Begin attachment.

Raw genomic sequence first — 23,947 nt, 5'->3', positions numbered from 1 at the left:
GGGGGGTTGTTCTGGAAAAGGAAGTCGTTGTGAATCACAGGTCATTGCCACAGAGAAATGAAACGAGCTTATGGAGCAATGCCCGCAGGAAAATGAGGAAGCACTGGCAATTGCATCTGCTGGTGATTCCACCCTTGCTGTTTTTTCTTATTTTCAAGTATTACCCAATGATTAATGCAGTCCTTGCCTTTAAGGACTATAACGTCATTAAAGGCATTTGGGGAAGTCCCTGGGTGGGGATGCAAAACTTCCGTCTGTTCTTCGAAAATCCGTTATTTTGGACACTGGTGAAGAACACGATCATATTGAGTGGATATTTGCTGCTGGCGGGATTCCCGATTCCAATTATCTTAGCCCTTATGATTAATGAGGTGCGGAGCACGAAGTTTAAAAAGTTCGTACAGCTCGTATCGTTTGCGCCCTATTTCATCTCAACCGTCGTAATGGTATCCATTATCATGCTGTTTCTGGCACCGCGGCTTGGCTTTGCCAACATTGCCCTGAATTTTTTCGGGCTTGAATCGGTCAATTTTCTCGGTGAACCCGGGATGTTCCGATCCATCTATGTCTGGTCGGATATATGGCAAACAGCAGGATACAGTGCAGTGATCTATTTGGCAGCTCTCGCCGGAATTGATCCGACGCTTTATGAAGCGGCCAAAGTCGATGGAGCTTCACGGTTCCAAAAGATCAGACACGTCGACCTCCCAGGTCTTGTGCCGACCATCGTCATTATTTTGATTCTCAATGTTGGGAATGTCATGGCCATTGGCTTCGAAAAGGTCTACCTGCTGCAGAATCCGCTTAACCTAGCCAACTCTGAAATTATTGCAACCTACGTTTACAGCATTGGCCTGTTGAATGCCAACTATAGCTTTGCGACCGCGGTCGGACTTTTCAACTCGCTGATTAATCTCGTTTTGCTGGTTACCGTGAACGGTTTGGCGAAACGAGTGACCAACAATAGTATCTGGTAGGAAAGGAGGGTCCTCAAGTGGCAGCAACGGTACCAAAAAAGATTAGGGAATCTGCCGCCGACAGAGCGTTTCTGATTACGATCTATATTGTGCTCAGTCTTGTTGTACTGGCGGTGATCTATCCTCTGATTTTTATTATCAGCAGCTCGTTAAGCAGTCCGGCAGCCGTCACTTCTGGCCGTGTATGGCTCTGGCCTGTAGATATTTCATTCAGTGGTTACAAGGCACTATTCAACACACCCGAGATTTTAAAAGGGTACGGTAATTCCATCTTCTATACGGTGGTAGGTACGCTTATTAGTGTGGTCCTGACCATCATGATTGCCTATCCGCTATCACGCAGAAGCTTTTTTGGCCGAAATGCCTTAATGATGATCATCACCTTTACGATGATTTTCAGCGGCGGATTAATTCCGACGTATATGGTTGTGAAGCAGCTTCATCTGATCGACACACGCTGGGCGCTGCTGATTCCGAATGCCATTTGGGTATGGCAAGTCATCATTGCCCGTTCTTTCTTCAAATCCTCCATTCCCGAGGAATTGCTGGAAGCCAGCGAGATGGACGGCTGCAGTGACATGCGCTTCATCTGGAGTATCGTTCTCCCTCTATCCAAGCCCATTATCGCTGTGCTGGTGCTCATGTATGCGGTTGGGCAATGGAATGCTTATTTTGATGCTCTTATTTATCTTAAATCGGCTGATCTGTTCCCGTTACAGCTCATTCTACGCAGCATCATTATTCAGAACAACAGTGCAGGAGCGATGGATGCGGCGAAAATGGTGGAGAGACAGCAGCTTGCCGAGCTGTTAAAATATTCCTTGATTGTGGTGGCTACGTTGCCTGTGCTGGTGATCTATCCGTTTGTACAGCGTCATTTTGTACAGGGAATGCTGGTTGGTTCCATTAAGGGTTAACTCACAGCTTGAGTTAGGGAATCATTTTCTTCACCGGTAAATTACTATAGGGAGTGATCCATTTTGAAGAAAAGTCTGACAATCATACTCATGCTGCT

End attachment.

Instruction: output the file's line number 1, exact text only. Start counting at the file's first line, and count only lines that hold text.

Raw genomic sequence first — 23,947 nt, 5'->3', positions numbered from 1 at the left: